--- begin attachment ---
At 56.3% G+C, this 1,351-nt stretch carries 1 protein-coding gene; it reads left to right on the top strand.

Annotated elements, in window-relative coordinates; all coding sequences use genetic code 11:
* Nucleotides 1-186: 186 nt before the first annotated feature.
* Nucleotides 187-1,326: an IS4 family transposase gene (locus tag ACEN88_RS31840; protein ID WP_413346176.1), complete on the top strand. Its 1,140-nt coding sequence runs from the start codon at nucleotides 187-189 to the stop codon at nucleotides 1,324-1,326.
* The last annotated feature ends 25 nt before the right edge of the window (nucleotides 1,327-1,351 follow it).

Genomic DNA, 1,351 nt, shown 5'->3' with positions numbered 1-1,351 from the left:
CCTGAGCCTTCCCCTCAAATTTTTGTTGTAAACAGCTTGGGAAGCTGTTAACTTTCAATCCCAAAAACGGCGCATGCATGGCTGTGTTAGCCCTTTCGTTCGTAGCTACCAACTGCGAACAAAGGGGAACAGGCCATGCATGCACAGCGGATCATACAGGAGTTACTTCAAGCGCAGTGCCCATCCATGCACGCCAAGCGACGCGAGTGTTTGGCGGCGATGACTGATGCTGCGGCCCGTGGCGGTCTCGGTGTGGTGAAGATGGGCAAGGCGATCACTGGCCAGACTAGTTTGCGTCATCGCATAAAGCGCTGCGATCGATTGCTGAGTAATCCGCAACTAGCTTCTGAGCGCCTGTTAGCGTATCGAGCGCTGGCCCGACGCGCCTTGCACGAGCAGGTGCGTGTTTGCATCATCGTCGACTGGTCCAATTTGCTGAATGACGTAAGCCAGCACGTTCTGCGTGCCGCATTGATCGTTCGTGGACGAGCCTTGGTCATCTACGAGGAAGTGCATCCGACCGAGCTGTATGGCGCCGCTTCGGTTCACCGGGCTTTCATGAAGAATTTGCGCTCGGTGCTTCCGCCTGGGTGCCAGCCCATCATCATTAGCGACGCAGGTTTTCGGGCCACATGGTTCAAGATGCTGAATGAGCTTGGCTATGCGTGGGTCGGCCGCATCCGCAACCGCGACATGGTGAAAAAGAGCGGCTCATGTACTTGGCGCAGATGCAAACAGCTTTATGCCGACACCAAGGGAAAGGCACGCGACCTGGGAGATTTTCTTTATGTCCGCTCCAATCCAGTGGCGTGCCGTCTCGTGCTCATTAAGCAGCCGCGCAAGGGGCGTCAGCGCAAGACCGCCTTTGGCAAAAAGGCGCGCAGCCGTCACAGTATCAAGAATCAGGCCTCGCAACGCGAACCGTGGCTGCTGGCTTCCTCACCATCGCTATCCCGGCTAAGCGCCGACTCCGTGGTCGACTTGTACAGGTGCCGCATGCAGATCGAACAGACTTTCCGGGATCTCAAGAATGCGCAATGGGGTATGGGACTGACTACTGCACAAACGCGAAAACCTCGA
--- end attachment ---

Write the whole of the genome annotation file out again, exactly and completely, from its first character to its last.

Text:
At 56.3% G+C, this 1,351-nt stretch carries 1 protein-coding gene; it reads left to right on the top strand.

Annotated elements, in window-relative coordinates; all coding sequences use genetic code 11:
* Nucleotides 1-186: 186 nt before the first annotated feature.
* Nucleotides 187-1,326: an IS4 family transposase gene (locus tag ACEN88_RS31840; protein ID WP_413346176.1), complete on the top strand. Its 1,140-nt coding sequence runs from the start codon at nucleotides 187-189 to the stop codon at nucleotides 1,324-1,326.
* The last annotated feature ends 25 nt before the right edge of the window (nucleotides 1,327-1,351 follow it).

Genomic DNA, 1,351 nt, shown 5'->3' with positions numbered 1-1,351 from the left:
CCTGAGCCTTCCCCTCAAATTTTTGTTGTAAACAGCTTGGGAAGCTGTTAACTTTCAATCCCAAAAACGGCGCATGCATGGCTGTGTTAGCCCTTTCGTTCGTAGCTACCAACTGCGAACAAAGGGGAACAGGCCATGCATGCACAGCGGATCATACAGGAGTTACTTCAAGCGCAGTGCCCATCCATGCACGCCAAGCGACGCGAGTGTTTGGCGGCGATGACTGATGCTGCGGCCCGTGGCGGTCTCGGTGTGGTGAAGATGGGCAAGGCGATCACTGGCCAGACTAGTTTGCGTCATCGCATAAAGCGCTGCGATCGATTGCTGAGTAATCCGCAACTAGCTTCTGAGCGCCTGTTAGCGTATCGAGCGCTGGCCCGACGCGCCTTGCACGAGCAGGTGCGTGTTTGCATCATCGTCGACTGGTCCAATTTGCTGAATGACGTAAGCCAGCACGTTCTGCGTGCCGCATTGATCGTTCGTGGACGAGCCTTGGTCATCTACGAGGAAGTGCATCCGACCGAGCTGTATGGCGCCGCTTCGGTTCACCGGGCTTTCATGAAGAATTTGCGCTCGGTGCTTCCGCCTGGGTGCCAGCCCATCATCATTAGCGACGCAGGTTTTCGGGCCACATGGTTCAAGATGCTGAATGAGCTTGGCTATGCGTGGGTCGGCCGCATCCGCAACCGCGACATGGTGAAAAAGAGCGGCTCATGTACTTGGCGCAGATGCAAACAGCTTTATGCCGACACCAAGGGAAAGGCACGCGACCTGGGAGATTTTCTTTATGTCCGCTCCAATCCAGTGGCGTGCCGTCTCGTGCTCATTAAGCAGCCGCGCAAGGGGCGTCAGCGCAAGACCGCCTTTGGCAAAAAGGCGCGCAGCCGTCACAGTATCAAGAATCAGGCCTCGCAACGCGAACCGTGGCTGCTGGCTTCCTCACCATCGCTATCCCGGCTAAGCGCCGACTCCGTGGTCGACTTGTACAGGTGCCGCATGCAGATCGAACAGACTTTCCGGGATCTCAAGAATGCGCAATGGGGTATGGGACTGACTACTGCACAAACGCGAAAACCTCGA